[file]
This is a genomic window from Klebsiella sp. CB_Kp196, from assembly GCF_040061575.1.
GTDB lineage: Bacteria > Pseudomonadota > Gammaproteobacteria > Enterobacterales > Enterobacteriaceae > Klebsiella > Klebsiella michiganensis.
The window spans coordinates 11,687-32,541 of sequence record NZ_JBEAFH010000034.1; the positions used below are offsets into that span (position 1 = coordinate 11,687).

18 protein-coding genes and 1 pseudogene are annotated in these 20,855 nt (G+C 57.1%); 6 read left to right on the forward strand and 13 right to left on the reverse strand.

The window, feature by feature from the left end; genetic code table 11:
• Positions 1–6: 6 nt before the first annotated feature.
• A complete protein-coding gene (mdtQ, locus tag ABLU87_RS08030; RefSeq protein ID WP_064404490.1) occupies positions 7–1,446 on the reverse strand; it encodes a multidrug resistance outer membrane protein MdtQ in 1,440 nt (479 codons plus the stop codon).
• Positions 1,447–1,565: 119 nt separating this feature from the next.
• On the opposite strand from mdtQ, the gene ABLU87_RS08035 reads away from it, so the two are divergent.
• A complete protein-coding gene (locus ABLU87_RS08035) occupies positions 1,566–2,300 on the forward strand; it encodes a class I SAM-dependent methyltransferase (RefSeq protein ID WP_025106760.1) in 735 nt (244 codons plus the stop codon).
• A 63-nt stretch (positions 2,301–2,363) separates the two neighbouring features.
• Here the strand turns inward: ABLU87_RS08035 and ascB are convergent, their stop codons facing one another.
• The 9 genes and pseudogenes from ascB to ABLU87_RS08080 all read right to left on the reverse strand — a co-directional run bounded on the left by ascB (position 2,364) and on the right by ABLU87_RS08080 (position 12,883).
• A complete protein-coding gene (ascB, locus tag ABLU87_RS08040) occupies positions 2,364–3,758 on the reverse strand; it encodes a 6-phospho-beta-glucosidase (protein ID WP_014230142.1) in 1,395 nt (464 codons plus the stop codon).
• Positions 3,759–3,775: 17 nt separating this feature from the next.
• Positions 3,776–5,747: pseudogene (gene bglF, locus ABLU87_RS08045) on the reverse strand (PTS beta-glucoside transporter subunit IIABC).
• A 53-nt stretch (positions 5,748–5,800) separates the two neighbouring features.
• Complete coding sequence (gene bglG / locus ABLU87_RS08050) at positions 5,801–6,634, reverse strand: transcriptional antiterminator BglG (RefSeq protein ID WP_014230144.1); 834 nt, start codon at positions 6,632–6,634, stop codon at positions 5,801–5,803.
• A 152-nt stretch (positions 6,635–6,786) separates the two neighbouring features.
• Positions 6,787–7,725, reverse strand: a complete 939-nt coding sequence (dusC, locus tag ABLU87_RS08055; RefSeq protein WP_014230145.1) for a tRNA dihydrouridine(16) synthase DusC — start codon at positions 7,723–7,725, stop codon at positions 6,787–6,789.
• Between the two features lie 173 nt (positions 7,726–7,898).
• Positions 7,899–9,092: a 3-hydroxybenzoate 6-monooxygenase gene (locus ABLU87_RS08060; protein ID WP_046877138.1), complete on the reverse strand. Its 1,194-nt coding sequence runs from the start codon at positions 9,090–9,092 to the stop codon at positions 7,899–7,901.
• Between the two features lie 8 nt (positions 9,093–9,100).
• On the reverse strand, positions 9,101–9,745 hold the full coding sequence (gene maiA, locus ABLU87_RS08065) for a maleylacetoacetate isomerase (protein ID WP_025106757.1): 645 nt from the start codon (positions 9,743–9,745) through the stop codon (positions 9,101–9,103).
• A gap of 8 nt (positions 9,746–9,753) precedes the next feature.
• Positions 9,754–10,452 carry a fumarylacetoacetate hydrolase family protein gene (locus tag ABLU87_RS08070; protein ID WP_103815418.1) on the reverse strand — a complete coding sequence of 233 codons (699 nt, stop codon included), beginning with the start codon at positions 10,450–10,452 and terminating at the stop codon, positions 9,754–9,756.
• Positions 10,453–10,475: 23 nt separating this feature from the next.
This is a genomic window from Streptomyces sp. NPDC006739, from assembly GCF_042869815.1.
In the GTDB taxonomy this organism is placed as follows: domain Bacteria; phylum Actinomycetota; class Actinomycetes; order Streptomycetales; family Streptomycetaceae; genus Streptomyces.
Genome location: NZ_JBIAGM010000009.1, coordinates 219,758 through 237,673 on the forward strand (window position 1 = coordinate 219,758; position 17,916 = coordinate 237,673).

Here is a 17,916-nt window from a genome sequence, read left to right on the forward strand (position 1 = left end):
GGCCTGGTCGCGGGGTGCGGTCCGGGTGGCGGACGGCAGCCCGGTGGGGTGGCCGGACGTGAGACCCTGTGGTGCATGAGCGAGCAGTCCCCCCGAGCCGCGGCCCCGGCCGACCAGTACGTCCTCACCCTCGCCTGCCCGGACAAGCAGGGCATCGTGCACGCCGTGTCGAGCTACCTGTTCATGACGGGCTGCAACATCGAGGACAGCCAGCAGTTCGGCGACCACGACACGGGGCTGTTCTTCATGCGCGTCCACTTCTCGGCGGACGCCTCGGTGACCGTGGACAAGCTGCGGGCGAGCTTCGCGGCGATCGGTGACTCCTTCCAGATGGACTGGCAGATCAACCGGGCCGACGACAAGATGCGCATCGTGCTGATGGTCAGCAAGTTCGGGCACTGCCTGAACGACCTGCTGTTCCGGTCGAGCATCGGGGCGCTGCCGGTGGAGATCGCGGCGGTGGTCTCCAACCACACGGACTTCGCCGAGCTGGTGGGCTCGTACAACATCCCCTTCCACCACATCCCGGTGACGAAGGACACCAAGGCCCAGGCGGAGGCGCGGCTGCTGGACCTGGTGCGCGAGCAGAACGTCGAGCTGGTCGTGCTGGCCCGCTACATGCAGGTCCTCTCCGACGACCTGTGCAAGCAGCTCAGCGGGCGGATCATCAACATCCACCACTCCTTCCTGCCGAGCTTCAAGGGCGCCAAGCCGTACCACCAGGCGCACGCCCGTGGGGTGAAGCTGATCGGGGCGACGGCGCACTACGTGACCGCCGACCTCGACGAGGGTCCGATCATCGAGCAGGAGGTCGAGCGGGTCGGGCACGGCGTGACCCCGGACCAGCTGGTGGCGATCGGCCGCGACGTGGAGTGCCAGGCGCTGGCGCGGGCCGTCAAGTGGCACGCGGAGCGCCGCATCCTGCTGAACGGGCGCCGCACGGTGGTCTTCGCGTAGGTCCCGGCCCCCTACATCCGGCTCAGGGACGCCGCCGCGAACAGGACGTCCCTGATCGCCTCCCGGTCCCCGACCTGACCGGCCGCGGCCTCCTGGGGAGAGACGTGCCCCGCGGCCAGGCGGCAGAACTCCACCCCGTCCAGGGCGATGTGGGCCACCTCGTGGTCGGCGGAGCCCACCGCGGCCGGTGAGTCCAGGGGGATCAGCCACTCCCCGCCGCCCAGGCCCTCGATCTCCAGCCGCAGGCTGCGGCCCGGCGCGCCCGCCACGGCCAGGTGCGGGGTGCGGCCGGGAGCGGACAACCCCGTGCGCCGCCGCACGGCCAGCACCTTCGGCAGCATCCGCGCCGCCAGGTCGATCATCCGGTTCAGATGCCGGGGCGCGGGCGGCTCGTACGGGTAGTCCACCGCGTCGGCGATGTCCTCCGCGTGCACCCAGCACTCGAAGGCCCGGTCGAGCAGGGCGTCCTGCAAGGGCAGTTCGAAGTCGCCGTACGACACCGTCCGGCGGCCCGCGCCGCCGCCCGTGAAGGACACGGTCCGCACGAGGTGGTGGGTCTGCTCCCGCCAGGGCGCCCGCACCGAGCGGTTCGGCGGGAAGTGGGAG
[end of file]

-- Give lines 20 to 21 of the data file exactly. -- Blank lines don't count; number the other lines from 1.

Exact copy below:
• Positions 6,787–7,725, reverse strand: a complete 939-nt coding sequence (dusC, locus tag ABLU87_RS08055; RefSeq protein WP_014230145.1) for a tRNA dihydrouridine(16) synthase DusC — start codon at positions 7,723–7,725, stop codon at positions 6,787–6,789.
• Between the two features lie 173 nt (positions 7,726–7,898).